3 Humiliated Nasdaq Stocks Ready to Rebound
2022 has been a difficult year for the market. Although we saw a few flashes of bullish brilliance here and there, the Nasdaq Compound (NASDAQ INDEX: ^IXIC) is currently more than 16% below its November peak. And it shows signs of falling even lower. Some Nasdaq-listed stocks, of course, fared much better.
Now is not the time to panic, however. While it may be uncomfortable to do so, seasoned investors can attest that the time to buy good companies is when their stock prices are falling. The ultimate pullback in the market is bullish, even if it pulls back from time to time.
With that in mind, here’s a look at three of the most undervalued names on the Nasdaq following a brutal sell-off. These three picks are more primed than their peers for a rebound.
1. PayPal Credits
PayPal Assets (NASDAQ: PYPL) may have been all the rage in 2020 and 2021 when consumers were suddenly forced to do most of their shopping online. However, the end of pandemic shutdowns and new competition are weighing on the stock. PayPal shares are now 64% below last year’s highs and appear to be falling further.
Poor forecasts for the current year largely explain the current weakness. As recently as November, the company forecast revenue growth of 18% in 2022, in line with analysts’ outlook. This forecast was reduced to 15% to 17% in February when the earnings forecast was also reduced.
However, there is one important and glaring detail that is obscured by the relatively disappointing expectations for the current year. Revenue growth between 15% and 17% is still solid, given that online shopping has continued in earnest for most of the past year. Additionally, even in the middle of the company’s lowered earnings guidance range of $4.60 to $4.75, the stock now trades at a forward price-to-earnings (P/E) ratio of around 23. Thanks to its exaggerated hindsight, it’s cheaper than stocks have been in years.
As it faces new competition, it is easier for a leading company to maintain its lead than for a newcomer to dethrone that leader. To that end, the Maruti Techlabs market research team estimates that PayPal is still the preferred payment option for over 90% of e-commerce sites.
2. T. Rowe Award
When investors think of notable Nasdaq-listed stocks, T. Rowe Prize Group (NASDAQ: TROW) isn’t usually a name that comes to mind. Although the mutual fund company is well known and respected, it lacks the spark that excites investors.
Don’t let the lack of pizzazz paint you a bad picture, though. It’s a great deal, and T. Rowe Price shares are particularly tempting as they trade 35% below last year’s high, pushing their dividend yield to almost 3.4%.
As most investors know, mutual fund companies aren’t paid to produce results that outperform the market. While a string of poor performance undermines investors’ willingness to stick with a particular fund or fund manager, simply keeping pace with overall market performance is often seen as enough. Mutual fund companies are paid based on a fixed percentage of their asset pool each quarter, even if those funds have lost value during those three months.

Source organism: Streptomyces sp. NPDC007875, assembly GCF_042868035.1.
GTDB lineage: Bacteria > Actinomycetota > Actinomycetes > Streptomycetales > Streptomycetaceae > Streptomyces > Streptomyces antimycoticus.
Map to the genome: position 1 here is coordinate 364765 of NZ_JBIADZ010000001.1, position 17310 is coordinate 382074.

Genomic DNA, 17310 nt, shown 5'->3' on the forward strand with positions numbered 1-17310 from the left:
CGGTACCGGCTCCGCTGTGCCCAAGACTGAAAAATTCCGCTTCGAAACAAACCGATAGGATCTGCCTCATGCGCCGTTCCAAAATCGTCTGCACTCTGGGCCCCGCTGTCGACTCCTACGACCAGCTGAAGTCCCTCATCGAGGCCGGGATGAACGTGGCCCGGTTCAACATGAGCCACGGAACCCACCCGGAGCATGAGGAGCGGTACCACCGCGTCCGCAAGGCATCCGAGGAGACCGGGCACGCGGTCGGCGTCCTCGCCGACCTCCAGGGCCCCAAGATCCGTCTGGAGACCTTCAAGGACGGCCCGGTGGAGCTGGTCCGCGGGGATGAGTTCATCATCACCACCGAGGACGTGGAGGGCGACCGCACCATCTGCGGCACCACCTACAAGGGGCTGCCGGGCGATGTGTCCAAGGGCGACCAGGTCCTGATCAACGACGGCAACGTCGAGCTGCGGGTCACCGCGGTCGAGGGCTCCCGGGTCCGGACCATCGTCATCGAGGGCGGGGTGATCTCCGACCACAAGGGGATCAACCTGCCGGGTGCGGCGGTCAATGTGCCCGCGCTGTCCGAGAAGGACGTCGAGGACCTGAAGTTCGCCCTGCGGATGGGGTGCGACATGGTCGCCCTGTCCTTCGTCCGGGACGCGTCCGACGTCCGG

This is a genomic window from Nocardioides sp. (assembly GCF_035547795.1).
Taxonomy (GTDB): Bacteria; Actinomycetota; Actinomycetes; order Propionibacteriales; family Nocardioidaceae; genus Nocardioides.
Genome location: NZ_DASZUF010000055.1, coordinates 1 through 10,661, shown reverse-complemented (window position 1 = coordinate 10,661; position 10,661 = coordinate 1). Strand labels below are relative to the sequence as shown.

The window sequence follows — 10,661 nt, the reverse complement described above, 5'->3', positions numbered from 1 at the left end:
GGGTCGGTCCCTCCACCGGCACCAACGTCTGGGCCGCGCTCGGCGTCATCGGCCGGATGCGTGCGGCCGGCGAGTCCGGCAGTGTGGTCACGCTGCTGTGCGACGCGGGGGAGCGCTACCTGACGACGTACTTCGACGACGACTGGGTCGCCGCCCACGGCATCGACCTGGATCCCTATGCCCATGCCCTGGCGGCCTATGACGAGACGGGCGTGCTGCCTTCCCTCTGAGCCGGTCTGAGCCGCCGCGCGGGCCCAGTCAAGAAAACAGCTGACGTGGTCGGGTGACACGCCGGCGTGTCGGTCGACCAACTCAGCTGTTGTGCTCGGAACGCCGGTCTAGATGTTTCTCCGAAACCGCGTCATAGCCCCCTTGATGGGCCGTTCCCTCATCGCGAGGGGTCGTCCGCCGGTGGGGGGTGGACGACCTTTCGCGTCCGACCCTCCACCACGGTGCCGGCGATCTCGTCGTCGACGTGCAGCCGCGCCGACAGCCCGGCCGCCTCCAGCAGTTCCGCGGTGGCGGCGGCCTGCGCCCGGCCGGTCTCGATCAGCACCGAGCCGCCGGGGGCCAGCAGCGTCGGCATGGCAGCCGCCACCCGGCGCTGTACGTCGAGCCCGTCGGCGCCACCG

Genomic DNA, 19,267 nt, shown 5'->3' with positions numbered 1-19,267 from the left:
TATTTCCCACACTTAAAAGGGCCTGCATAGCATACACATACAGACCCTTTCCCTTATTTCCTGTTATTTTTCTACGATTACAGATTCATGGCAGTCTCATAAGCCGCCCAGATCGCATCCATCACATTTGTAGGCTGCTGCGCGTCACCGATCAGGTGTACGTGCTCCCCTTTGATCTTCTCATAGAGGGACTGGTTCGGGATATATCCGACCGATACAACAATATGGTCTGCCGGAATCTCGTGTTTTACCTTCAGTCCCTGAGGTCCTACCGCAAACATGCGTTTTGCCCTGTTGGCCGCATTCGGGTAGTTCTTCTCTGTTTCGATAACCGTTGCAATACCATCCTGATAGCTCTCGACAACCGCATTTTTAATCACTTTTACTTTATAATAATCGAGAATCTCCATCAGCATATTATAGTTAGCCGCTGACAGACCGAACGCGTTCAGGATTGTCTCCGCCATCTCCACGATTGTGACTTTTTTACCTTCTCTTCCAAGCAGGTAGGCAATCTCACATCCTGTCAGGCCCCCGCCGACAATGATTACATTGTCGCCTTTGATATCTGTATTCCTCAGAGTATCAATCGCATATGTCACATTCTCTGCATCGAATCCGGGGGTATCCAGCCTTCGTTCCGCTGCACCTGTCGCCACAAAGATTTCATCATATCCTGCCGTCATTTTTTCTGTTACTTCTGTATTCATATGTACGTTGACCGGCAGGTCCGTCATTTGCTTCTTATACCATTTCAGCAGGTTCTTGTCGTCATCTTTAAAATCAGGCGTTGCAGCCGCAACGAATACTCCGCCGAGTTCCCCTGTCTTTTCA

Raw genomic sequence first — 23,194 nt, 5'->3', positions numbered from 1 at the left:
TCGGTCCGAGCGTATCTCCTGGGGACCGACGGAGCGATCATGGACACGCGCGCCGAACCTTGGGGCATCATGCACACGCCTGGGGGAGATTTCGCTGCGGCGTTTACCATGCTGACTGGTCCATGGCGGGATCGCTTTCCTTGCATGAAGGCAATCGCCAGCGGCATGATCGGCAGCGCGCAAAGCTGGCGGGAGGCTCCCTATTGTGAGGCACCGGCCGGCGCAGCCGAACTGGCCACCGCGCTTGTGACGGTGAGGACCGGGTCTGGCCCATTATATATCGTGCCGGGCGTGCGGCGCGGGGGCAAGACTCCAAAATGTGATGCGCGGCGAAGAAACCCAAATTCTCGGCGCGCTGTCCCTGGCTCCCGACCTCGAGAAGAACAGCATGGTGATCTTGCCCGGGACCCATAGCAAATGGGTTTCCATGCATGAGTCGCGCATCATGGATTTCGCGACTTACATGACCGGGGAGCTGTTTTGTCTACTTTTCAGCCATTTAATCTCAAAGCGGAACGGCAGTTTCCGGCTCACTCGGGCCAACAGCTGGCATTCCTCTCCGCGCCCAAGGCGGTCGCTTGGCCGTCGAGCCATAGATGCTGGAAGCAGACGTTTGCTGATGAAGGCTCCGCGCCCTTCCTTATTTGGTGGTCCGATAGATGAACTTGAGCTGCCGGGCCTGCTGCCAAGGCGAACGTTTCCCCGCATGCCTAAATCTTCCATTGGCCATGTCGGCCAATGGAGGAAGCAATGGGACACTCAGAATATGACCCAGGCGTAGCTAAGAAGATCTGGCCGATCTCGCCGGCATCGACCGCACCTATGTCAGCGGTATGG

In that vein, T. Rowe Price Group is expected to experience a slump in earnings this year, from 2021 net income of $12.75 per share to $11.74, reflecting broader market weakness. An income of $11.74 is still healthy, however. It is expected to grow again in 2023 and will be more than enough to cover the current annual dividend payment of $4.80 per share in the meantime.
3. Rivian Automotive
Finally, add the electric vehicle (EV) manufacturer Rivian Automotive (NASDAQ: RIVN) to your list of humble Nasdaq stocks ready to bounce.
If the name means nothing to you, there is a good reason. Rivian has only been listed on the stock market since November, and it made just 1,015 electric vehicles in its first year of production last year. For the point of view, You’re here delivered more than 936,000 battery-powered cars in 2021. Rivian is hardly a top contender in the EV market, a reality that has slowly but surely been rolled into stock. While Rivian shares jumped shortly after its November public offering, the stock is currently nearly 80% below its November high and still within reach of record lows hit last month.
However, most of this pullback may have more to do with the market emerging from its pre-IPO euphoria than with the company itself. While most analysts and watchers rightly suspect the company could stay in the red for years, it isn’t necessarily destined to lose money forever. He needs scale, which he earns. Rivian manufactured 2,553 electric vehicles in the first quarter and continues to increase production capacity. As long as the company moves forward, investors are likely to be interested in owning the shares now that the post-IPO jitters have passed.
There’s definitely room for more than one EV drive, too. The US Energy Information Administration estimates that more than 670 million electric vehicles will be on the world’s roads by 2050, up from around 10 million today.
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James Brumley has no position in any of the stocks mentioned. The Motley Fool owns and endorses PayPal Holdings and Tesla. The Motley Fool recommends the Nasdaq. The Motley Fool has a disclosure policy.